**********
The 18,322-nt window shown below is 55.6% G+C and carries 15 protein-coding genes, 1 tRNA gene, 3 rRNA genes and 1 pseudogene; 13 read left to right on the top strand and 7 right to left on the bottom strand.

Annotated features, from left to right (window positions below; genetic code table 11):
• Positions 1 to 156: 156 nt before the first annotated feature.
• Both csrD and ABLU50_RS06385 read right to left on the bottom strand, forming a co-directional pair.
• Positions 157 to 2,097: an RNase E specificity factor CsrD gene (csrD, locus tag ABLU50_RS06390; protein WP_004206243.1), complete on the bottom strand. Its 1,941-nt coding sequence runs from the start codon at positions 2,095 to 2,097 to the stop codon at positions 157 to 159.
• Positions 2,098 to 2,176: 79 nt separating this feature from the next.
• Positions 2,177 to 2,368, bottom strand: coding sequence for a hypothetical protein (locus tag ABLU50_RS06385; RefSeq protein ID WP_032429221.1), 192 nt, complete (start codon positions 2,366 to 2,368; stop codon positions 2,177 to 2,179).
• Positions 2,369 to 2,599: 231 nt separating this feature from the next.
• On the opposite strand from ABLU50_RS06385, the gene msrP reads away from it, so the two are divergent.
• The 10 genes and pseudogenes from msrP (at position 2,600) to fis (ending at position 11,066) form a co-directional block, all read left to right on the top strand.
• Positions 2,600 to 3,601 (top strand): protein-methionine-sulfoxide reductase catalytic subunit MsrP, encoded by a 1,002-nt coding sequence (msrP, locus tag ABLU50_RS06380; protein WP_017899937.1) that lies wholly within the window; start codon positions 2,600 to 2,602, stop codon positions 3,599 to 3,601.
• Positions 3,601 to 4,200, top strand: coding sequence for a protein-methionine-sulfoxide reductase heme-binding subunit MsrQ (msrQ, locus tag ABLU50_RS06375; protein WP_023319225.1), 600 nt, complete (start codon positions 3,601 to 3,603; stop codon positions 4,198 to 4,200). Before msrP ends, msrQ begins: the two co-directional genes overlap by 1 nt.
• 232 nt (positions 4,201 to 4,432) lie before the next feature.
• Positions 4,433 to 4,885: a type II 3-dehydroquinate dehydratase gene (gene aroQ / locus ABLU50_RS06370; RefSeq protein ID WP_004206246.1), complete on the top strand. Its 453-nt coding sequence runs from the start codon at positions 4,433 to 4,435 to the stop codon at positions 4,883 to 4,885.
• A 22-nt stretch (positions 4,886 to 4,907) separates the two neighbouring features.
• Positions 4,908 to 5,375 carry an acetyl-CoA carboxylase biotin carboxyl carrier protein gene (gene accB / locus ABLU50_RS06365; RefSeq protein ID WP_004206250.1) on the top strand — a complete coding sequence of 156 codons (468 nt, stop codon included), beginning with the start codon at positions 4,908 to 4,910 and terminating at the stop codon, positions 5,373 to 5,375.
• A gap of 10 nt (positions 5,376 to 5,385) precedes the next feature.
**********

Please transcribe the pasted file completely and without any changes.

The 18,322-nt window shown below is 55.6% G+C and carries 15 protein-coding genes, 1 tRNA gene, 3 rRNA genes and 1 pseudogene; 13 read left to right on the top strand and 7 right to left on the bottom strand.

Annotated features, from left to right (window positions below; genetic code table 11):
• Positions 1 to 156: 156 nt before the first annotated feature.
• Both csrD and ABLU50_RS06385 read right to left on the bottom strand, forming a co-directional pair.
• Positions 157 to 2,097: an RNase E specificity factor CsrD gene (csrD, locus tag ABLU50_RS06390; protein WP_004206243.1), complete on the bottom strand. Its 1,941-nt coding sequence runs from the start codon at positions 2,095 to 2,097 to the stop codon at positions 157 to 159.
• Positions 2,098 to 2,176: 79 nt separating this feature from the next.
• Positions 2,177 to 2,368, bottom strand: coding sequence for a hypothetical protein (locus tag ABLU50_RS06385; RefSeq protein ID WP_032429221.1), 192 nt, complete (start codon positions 2,366 to 2,368; stop codon positions 2,177 to 2,179).
• Positions 2,369 to 2,599: 231 nt separating this feature from the next.
• On the opposite strand from ABLU50_RS06385, the gene msrP reads away from it, so the two are divergent.
• The 10 genes and pseudogenes from msrP (at position 2,600) to fis (ending at position 11,066) form a co-directional block, all read left to right on the top strand.
• Positions 2,600 to 3,601 (top strand): protein-methionine-sulfoxide reductase catalytic subunit MsrP, encoded by a 1,002-nt coding sequence (msrP, locus tag ABLU50_RS06380; protein WP_017899937.1) that lies wholly within the window; start codon positions 2,600 to 2,602, stop codon positions 3,599 to 3,601.
• Positions 3,601 to 4,200, top strand: coding sequence for a protein-methionine-sulfoxide reductase heme-binding subunit MsrQ (msrQ, locus tag ABLU50_RS06375; protein WP_023319225.1), 600 nt, complete (start codon positions 3,601 to 3,603; stop codon positions 4,198 to 4,200). Before msrP ends, msrQ begins: the two co-directional genes overlap by 1 nt.
• 232 nt (positions 4,201 to 4,432) lie before the next feature.
• Positions 4,433 to 4,885: a type II 3-dehydroquinate dehydratase gene (gene aroQ / locus ABLU50_RS06370; RefSeq protein ID WP_004206246.1), complete on the top strand. Its 453-nt coding sequence runs from the start codon at positions 4,433 to 4,435 to the stop codon at positions 4,883 to 4,885.
• A 22-nt stretch (positions 4,886 to 4,907) separates the two neighbouring features.
• Positions 4,908 to 5,375 carry an acetyl-CoA carboxylase biotin carboxyl carrier protein gene (gene accB / locus ABLU50_RS06365; RefSeq protein ID WP_004206250.1) on the top strand — a complete coding sequence of 156 codons (468 nt, stop codon included), beginning with the start codon at positions 4,908 to 4,910 and terminating at the stop codon, positions 5,373 to 5,375.
• A gap of 10 nt (positions 5,376 to 5,385) precedes the next feature.